Our new house on base is old but good.  It is a two-story three-bedroom duplex with new carpet, new paint, and a recently remodeled kitchen with new cabinets and a dishwasher.  The only really old-looking aspect is the tile in the bathrooms which Mommy and Grandma covered with carpet.  A big oak shades the driveway, and we have a big back yard with a wooded area beyond the back fence.  We really love living in our Nation’s Capital—it is rich with history and there is no end to the things to see and do (many of which are free).  While the Pentagon attack of Sept 11th and the Daschle anthrax scare hit very close to home (12 and 10 miles respectively), other than heavily armed soldiers guarding our base, it really is “business as usual” now here in D.C.  I have had a number of family members visit on multiple occasions (both sets of grandparents and my Uncle Kevin and Aunt Trinity) and baby sit me, which has allowed Mommy and Daddy to go into the city for concerts, operas, museums, and restaurants.  Grandma Susan even baby-sat for a weekend in November so that Mommy and Daddy could go on a weekend marriage retreat to Rehoboth Beach, Delaware with friends from church. [12]

Mommy loves her new job as a full-time mother and homemaker.  Each day she feeds me, reads books to me, [13] listens to music with me, does exercises with me, plays with me, and generally loves me to death!  Of course she also takes great care of Daddy too, and she has really taken to the culinary arts (her cookbook library seems to grow almost weekly).  Mommy also facilitates a discussion group for the MOPS (Mothers Of Pre-Schoolers) ministry at church which means that I get special time with Daddy at least two evenings each month.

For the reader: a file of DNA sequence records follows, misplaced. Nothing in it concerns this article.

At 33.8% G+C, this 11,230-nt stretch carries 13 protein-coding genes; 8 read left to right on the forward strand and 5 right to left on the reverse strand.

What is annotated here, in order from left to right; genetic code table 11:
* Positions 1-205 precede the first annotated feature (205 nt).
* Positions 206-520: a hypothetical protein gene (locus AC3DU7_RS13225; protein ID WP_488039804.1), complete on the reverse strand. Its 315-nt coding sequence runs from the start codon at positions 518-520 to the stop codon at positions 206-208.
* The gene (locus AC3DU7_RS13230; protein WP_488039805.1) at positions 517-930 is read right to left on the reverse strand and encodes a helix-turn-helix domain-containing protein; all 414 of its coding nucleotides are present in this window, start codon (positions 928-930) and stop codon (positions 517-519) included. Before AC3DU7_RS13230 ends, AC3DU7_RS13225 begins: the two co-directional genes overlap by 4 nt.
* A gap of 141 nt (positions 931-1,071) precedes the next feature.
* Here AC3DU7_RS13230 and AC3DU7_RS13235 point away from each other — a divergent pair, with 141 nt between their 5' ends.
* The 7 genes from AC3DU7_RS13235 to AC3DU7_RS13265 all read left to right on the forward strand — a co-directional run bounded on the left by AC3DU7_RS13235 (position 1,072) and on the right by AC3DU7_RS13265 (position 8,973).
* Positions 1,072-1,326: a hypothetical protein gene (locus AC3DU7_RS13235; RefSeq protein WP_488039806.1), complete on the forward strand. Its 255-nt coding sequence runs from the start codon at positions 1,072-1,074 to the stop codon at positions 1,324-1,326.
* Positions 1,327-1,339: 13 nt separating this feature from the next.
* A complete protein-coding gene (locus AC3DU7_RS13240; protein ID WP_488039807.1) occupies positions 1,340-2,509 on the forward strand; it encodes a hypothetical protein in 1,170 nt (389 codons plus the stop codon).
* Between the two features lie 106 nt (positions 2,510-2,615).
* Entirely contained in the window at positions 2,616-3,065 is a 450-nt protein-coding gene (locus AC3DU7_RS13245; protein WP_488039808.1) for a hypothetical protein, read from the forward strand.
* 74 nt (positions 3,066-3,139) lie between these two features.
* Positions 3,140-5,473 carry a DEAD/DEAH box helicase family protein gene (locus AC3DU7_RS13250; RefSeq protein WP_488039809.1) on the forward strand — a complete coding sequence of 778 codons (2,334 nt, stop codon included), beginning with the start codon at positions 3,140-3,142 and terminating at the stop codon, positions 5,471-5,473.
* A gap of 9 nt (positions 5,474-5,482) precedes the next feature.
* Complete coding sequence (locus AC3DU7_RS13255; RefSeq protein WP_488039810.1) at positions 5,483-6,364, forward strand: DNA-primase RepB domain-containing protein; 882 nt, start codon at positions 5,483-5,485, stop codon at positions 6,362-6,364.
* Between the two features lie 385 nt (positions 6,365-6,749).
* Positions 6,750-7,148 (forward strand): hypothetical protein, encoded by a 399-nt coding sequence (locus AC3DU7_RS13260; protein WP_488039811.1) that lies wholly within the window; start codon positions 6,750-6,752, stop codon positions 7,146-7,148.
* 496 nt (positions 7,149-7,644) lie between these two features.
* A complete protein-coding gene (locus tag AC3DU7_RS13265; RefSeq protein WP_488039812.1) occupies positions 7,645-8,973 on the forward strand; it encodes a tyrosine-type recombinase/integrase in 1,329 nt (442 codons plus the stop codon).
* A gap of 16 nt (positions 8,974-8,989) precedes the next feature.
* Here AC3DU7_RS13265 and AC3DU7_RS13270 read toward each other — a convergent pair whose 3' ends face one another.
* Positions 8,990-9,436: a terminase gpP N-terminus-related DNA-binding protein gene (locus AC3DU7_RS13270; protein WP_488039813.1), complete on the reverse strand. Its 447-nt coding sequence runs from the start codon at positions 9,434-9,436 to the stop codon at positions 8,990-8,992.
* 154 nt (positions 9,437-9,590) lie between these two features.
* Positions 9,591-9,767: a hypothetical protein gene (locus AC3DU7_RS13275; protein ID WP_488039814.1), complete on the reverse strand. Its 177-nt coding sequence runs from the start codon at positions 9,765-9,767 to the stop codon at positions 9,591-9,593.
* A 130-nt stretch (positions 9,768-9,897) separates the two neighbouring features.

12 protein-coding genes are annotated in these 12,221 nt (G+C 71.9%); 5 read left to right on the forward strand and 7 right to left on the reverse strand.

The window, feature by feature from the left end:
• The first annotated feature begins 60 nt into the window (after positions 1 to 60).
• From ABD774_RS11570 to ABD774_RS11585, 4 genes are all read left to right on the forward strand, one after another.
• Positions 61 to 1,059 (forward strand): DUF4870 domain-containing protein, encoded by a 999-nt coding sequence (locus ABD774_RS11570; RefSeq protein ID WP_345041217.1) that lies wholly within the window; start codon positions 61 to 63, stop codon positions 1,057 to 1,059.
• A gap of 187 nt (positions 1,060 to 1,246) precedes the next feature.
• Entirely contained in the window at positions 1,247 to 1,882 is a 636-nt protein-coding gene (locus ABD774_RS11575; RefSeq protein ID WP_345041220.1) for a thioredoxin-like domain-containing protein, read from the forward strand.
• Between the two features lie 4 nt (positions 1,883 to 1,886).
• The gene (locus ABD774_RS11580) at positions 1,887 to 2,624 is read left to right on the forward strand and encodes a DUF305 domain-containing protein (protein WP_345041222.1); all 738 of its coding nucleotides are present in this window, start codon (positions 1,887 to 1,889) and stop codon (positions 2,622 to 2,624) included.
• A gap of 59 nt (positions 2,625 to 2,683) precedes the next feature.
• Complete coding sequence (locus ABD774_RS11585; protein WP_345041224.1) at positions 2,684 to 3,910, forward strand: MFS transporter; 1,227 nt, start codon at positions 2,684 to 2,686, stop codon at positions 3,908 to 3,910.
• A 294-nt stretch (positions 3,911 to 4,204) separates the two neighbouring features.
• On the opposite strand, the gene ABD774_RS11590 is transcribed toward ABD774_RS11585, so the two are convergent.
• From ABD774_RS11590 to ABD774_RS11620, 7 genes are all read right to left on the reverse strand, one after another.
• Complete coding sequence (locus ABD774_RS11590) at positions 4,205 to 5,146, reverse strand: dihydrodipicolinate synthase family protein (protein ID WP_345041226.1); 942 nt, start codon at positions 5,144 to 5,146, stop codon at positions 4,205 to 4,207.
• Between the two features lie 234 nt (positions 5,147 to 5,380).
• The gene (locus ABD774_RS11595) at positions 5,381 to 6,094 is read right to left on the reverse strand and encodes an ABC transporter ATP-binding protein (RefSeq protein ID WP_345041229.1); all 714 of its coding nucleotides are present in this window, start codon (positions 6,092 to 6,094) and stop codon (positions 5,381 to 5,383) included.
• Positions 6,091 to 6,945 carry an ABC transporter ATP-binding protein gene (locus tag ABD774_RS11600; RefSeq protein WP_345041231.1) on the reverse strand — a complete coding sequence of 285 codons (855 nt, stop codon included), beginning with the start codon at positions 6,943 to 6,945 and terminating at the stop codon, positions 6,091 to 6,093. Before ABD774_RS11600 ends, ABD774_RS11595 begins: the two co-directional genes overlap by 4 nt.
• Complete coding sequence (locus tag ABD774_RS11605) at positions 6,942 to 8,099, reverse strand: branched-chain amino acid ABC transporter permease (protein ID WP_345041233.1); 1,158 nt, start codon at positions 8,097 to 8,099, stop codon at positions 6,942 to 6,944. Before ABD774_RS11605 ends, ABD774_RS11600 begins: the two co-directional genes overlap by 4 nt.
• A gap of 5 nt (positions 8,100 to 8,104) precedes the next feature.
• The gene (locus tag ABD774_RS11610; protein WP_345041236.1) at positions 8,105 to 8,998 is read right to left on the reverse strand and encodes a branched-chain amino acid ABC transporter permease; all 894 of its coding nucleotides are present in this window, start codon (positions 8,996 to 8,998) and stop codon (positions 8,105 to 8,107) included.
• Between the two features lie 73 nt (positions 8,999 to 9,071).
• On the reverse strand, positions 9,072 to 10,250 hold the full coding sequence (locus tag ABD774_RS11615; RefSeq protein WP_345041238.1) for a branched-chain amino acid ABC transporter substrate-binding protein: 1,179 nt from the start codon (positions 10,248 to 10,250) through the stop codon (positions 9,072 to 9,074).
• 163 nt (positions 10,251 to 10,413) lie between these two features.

Daddy is also very happy in his new job as a General Medical Officer in the Department of Surgery at Malcolm Grow Medical Center here at Andrews.  He sees patients at Malcolm Grow but also spends a number of days every week conducting surgical research projects for the military at Walter Reed Army Medical Center in D.C. and Johns Hopkins Hospital in Baltimore.  His most exciting project right now is a telerobotic surgery initiative between the military and Johns Hopkins.  He is helping to work out the nuts and bolts of “distance surgery” in the hope that one day, injured soldiers will be able to undergo surgery in remote locations on aircraft carriers and elsewhere near the front lines using robots controlled by expert surgeons sitting at computer consoles thousands of miles away!

Since my arrival, Mommy and Daddy have also taken me on a number of trips to visit friends and family. [10]  I met the Helms, [3] the Arnoults, [3] and Mommy’s old colleagues in Mississippi, I saw Uncle Kevin play with the Dare-2-Share band in North Carolina, I met my Great-grandma Elizabeth in Indiana, [11] and I just returned from Christmas vacation in Wyoming [19] where I visited Great-grandpa Keith, Great-aunt Jeanne, and Cousins Susan, Phil, and Shane; [14] Grandma Jeri, Grandpa Brian, Uncle Kevin, and Aunt Trinity; Uncle Don, Aunt Sheri, Uncle Cody, and Cousins McCade and Emmy; [20] and many of Mommy and Daddy’s friends: the Martins, [15] Tysers, [16] Raczykowskis, [16] Ostranders, Missy R., Matt H., April F., [6] and Gentry A. [6]

2001 has truly been a blessed year for Mommy, Daddy, and me.  We have so much enjoyed hearing from many of you this season and look forward to when God might allow us to visit with you next in person.  Until that time you remain always in our thoughts and prayers.


Eric, Jennifier, and Mical

2001 Hanly Newsletter Pictures Page 1

2001 Hanly Newsletter Pictures Page 2